Without his various frustrating ailments, there’s little doubt Strasburg would have appeared in the top five. And for my money, he’s the most talented player in D.C. not named Bryce Harper. But sometimes, luck doesn’t work out. Strasburg’s debut was electric and his stuff is better than most, but he’s face injury and consistency issues his entire career. But a corner could be turned: in his last 13 starts of 2015, he pitched out of his mind, going 8-2 with a 1.76 ERA while striking out 110 batters. That, my friends, is the Strasburg we know and love. He hasn’t lived up to his No. 1 overall billing, but he’s lived up to pretty much any other metric that falls below that nearly unattainable expectation.

8. Trent Williams

Importance to team: 4

Performance last full season: 4

Career statistics/accomplishments: 4

Importance to the community and fan base: 3

Total: 15/20

Hey, look! Our first Redskin! Yes, Trent Williams finally helps the Redskins clock in at No. 8. Williams is a dominant force and has been for several years now, playing well at a plus position that teams often pray will produce. He’s not the best with the media so people don’t really seem to know much about him, but he lets his play do the talking. He won’t win any awards for best lineman in the league, but you can be assured that the Redskins are a different team without him. And when names are being added to the Ring of Honor 20 years from now, Williams will be at midfield looking at the curtain drop.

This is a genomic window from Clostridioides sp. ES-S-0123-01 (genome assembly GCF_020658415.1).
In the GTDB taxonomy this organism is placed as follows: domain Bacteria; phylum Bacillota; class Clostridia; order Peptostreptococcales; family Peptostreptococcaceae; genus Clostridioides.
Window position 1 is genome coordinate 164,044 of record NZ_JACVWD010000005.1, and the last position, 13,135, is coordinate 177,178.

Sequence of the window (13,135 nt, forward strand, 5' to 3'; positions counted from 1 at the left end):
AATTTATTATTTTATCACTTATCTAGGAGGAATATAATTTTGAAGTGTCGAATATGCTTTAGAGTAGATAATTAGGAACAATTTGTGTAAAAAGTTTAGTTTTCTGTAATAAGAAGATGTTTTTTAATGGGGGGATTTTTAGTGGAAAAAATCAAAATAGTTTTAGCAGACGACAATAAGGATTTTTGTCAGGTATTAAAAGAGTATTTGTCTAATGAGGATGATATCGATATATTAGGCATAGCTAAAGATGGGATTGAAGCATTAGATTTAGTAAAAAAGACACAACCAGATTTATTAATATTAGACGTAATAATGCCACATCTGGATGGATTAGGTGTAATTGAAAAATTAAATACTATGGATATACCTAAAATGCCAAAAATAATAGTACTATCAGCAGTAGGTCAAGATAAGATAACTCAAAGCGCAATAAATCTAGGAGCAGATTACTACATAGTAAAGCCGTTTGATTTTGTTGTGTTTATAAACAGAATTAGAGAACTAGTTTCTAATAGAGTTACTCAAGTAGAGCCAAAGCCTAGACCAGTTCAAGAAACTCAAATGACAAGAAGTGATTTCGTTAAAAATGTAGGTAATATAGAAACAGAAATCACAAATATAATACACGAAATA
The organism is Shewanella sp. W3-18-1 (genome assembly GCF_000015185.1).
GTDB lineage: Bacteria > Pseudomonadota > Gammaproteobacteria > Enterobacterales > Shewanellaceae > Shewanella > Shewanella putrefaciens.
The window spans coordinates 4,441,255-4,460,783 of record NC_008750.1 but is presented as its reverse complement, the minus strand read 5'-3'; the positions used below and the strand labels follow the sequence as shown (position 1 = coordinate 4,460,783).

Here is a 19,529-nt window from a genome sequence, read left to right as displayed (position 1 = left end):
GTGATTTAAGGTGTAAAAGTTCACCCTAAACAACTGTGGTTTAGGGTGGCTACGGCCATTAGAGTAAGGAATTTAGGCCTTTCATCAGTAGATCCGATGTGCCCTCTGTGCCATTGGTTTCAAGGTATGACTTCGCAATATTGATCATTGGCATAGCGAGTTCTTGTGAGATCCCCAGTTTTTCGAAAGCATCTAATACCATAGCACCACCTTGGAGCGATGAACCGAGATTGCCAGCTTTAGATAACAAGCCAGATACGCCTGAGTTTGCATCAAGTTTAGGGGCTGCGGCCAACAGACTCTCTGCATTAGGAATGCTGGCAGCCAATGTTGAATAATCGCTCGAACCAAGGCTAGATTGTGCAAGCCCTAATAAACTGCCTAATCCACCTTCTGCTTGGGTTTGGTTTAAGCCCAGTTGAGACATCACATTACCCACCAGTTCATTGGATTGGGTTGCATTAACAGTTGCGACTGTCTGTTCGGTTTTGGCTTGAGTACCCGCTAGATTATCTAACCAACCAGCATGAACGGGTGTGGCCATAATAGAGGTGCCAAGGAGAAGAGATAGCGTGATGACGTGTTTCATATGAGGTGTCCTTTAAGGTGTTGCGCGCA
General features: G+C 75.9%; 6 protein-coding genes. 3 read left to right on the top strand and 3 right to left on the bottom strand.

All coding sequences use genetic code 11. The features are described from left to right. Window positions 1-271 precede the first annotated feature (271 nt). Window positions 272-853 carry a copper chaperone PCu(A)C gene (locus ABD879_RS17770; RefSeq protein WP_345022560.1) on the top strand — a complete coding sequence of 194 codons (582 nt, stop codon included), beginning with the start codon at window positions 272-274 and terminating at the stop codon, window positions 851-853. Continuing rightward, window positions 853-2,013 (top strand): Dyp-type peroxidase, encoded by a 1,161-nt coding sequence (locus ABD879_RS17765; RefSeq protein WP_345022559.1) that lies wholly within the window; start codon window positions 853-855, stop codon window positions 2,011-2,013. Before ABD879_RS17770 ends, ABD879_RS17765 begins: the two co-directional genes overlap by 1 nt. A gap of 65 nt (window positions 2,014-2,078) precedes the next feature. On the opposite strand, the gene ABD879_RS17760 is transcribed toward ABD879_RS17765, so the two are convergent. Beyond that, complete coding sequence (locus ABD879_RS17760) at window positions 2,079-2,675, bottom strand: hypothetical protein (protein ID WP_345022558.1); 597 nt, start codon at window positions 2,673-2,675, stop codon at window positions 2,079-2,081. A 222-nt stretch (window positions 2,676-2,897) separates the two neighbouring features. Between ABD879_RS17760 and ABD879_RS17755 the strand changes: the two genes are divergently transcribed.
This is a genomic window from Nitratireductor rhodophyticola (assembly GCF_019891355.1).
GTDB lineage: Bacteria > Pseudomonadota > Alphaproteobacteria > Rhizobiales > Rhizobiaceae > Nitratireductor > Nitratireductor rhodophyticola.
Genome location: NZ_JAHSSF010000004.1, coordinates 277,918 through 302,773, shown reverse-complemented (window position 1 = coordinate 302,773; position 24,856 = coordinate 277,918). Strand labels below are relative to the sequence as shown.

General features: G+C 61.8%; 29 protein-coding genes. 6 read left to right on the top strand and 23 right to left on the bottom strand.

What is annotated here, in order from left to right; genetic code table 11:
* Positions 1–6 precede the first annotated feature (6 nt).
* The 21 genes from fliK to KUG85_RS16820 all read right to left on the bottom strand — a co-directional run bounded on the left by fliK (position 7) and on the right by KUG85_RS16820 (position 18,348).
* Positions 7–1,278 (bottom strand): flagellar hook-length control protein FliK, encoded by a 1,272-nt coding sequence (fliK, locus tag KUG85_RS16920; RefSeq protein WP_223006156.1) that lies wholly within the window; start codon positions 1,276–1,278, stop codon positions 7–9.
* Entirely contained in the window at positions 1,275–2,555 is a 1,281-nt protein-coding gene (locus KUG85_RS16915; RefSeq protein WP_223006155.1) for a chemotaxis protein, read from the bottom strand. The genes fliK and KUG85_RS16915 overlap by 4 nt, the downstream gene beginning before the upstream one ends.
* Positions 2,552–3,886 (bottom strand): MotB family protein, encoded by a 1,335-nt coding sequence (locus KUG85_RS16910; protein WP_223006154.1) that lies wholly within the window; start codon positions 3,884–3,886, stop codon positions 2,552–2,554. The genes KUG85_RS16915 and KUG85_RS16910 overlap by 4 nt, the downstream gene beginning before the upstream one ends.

9. Ryan Zimmerman

Importance to team: 4

Performance last full season: 2.5

Career statistics/accomplishments: 4

Importance to the community and fan base: 5

Total: 15/20

Oh, what can you say about Ryan Zimmerman? He’s the Ultimate National, the first player ever drafted by the fledgling team, and he has had a career that does not disappoint. If not for injuries, I’m quite certain he would have won an MVP award at some point. He hits for power and average, plays sterling defense no matter where you put him on the field, and he has ingratiated himself into the community in ways that most players only dream of doing. His best days are behind him and he’s still more fragile than papier mache, but the history of the Washington Nationals will begin and end with his name, and people will look upon those words and smile.

10. Bradley Beal

Importance to team: 5

Performance last full season: 2.5

Career statistics/accomplishments: 2.5

Importance to the community and fan base: 4

Total: 13.5/20

But Bradley Beal hit a game winner the other day! And he’s averaging 25 points per game! How is he only No. 10? Calm down, people. Beal is a phenomenal player – and he’s only 22 – but he still has a long way to go. His career stats are rather underwhelming and he hasn’t yet established himself…

…yet here we are. Beal is thisclose to becoming the best scorer the Wizards have had since Gilbert Arenas and he will stay in the city for a long time, Durant or not. He and Wall make up the best combo D.C. has going right now and his continued improvement will result in multiple All-Star appearances. He’s incredibly well-spoken on the mic and is passionate about his play. There is little doubt Beal will find himself climbing this ladder soon enough.